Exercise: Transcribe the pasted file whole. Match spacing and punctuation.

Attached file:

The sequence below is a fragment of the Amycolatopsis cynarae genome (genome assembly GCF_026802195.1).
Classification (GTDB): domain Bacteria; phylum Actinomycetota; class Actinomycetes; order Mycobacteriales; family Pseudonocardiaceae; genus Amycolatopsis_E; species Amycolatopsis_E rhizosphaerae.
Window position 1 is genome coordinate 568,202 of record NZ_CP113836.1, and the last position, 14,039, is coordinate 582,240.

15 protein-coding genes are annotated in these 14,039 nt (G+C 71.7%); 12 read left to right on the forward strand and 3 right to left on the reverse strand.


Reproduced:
The sequence below is a fragment of the Amycolatopsis cynarae genome (genome assembly GCF_026802195.1).
Classification (GTDB): domain Bacteria; phylum Actinomycetota; class Actinomycetes; order Mycobacteriales; family Pseudonocardiaceae; genus Amycolatopsis_E; species Amycolatopsis_E rhizosphaerae.
Window position 1 is genome coordinate 568,202 of record NZ_CP113836.1, and the last position, 14,039, is coordinate 582,240.

15 protein-coding genes are annotated in these 14,039 nt (G+C 71.7%); 12 read left to right on the forward strand and 3 right to left on the reverse strand.